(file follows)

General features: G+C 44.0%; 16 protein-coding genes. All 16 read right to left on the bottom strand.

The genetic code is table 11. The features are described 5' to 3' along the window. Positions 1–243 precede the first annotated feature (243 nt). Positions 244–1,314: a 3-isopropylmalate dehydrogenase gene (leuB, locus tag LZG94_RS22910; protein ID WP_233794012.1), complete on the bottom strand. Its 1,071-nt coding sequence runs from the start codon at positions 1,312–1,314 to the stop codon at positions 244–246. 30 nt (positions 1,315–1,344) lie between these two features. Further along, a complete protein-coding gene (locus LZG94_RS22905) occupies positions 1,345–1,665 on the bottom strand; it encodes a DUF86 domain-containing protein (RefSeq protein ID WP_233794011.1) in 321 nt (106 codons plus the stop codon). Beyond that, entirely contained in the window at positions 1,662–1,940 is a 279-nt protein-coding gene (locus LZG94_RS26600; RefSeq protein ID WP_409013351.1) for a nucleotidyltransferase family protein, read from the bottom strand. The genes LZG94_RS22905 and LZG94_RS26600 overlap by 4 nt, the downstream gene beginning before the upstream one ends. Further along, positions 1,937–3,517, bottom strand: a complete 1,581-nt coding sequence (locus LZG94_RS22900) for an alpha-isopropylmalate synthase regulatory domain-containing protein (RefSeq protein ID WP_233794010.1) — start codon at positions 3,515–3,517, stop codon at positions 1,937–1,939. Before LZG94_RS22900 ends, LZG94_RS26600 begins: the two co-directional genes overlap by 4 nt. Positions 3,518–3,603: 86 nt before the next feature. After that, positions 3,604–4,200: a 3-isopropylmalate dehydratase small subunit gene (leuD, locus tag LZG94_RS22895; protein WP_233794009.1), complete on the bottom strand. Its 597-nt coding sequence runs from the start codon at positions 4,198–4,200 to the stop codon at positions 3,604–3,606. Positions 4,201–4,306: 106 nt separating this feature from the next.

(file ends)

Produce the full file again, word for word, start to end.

General features: G+C 44.0%; 16 protein-coding genes. All 16 read right to left on the bottom strand.

The genetic code is table 11. The features are described 5' to 3' along the window. Positions 1–243 precede the first annotated feature (243 nt). Positions 244–1,314: a 3-isopropylmalate dehydrogenase gene (leuB, locus tag LZG94_RS22910; protein ID WP_233794012.1), complete on the bottom strand. Its 1,071-nt coding sequence runs from the start codon at positions 1,312–1,314 to the stop codon at positions 244–246. 30 nt (positions 1,315–1,344) lie between these two features. Further along, a complete protein-coding gene (locus LZG94_RS22905) occupies positions 1,345–1,665 on the bottom strand; it encodes a DUF86 domain-containing protein (RefSeq protein ID WP_233794011.1) in 321 nt (106 codons plus the stop codon). Beyond that, entirely contained in the window at positions 1,662–1,940 is a 279-nt protein-coding gene (locus LZG94_RS26600; RefSeq protein ID WP_409013351.1) for a nucleotidyltransferase family protein, read from the bottom strand. The genes LZG94_RS22905 and LZG94_RS26600 overlap by 4 nt, the downstream gene beginning before the upstream one ends. Further along, positions 1,937–3,517, bottom strand: a complete 1,581-nt coding sequence (locus LZG94_RS22900) for an alpha-isopropylmalate synthase regulatory domain-containing protein (RefSeq protein ID WP_233794010.1) — start codon at positions 3,515–3,517, stop codon at positions 1,937–1,939. Before LZG94_RS22900 ends, LZG94_RS26600 begins: the two co-directional genes overlap by 4 nt. Positions 3,518–3,603: 86 nt before the next feature. After that, positions 3,604–4,200: a 3-isopropylmalate dehydratase small subunit gene (leuD, locus tag LZG94_RS22895; protein WP_233794009.1), complete on the bottom strand. Its 597-nt coding sequence runs from the start codon at positions 4,198–4,200 to the stop codon at positions 3,604–3,606. Positions 4,201–4,306: 106 nt separating this feature from the next.